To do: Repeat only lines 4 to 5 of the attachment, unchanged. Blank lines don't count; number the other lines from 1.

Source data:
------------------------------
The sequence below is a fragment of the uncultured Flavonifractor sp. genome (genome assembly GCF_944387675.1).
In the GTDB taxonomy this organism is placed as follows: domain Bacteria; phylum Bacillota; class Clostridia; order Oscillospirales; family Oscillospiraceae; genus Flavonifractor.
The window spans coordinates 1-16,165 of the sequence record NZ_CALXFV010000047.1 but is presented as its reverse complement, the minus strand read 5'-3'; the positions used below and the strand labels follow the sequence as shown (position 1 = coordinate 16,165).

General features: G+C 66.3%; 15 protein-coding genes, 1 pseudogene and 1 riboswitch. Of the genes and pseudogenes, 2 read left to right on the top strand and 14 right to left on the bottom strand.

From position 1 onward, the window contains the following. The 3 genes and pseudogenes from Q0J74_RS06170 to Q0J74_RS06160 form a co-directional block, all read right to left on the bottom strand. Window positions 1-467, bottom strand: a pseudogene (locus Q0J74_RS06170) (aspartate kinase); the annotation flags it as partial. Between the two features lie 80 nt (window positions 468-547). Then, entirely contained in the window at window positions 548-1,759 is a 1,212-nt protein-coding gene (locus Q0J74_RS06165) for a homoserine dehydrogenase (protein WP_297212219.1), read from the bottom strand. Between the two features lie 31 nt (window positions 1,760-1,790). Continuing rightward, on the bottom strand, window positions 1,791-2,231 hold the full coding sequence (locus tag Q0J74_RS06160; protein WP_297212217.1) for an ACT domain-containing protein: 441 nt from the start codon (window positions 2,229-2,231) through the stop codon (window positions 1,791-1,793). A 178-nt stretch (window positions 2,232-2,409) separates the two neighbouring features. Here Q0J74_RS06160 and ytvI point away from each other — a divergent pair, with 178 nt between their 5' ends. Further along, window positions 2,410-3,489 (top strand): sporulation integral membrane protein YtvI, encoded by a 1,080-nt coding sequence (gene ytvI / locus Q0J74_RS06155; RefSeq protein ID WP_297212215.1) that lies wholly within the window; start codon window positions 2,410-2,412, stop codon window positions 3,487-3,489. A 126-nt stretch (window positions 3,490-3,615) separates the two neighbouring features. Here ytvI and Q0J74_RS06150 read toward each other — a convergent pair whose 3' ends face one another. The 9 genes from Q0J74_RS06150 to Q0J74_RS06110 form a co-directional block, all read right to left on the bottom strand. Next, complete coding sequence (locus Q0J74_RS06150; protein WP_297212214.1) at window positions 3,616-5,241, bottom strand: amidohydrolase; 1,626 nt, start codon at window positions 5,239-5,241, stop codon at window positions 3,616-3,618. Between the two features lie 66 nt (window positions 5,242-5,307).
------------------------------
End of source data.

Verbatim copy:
General features: G+C 66.3%; 15 protein-coding genes, 1 pseudogene and 1 riboswitch. Of the genes and pseudogenes, 2 read left to right on the top strand and 14 right to left on the bottom strand.

From position 1 onward, the window contains the following. The 3 genes and pseudogenes from Q0J74_RS06170 to Q0J74_RS06160 form a co-directional block, all read right to left on the bottom strand. Window positions 1-467, bottom strand: a pseudogene (locus Q0J74_RS06170) (aspartate kinase); the annotation flags it as partial. Between the two features lie 80 nt (window positions 468-547). Then, entirely contained in the window at window positions 548-1,759 is a 1,212-nt protein-coding gene (locus Q0J74_RS06165) for a homoserine dehydrogenase (protein WP_297212219.1), read from the bottom strand. Between the two features lie 31 nt (window positions 1,760-1,790). Continuing rightward, on the bottom strand, window positions 1,791-2,231 hold the full coding sequence (locus tag Q0J74_RS06160; protein WP_297212217.1) for an ACT domain-containing protein: 441 nt from the start codon (window positions 2,229-2,231) through the stop codon (window positions 1,791-1,793). A 178-nt stretch (window positions 2,232-2,409) separates the two neighbouring features. Here Q0J74_RS06160 and ytvI point away from each other — a divergent pair, with 178 nt between their 5' ends. Further along, window positions 2,410-3,489 (top strand): sporulation integral membrane protein YtvI, encoded by a 1,080-nt coding sequence (gene ytvI / locus Q0J74_RS06155; RefSeq protein ID WP_297212215.1) that lies wholly within the window; start codon window positions 2,410-2,412, stop codon window positions 3,487-3,489. A 126-nt stretch (window positions 3,490-3,615) separates the two neighbouring features. Here ytvI and Q0J74_RS06150 read toward each other — a convergent pair whose 3' ends face one another. The 9 genes from Q0J74_RS06150 to Q0J74_RS06110 form a co-directional block, all read right to left on the bottom strand. Next, complete coding sequence (locus Q0J74_RS06150; protein WP_297212214.1) at window positions 3,616-5,241, bottom strand: amidohydrolase; 1,626 nt, start codon at window positions 5,239-5,241, stop codon at window positions 3,616-3,618. Between the two features lie 66 nt (window positions 5,242-5,307).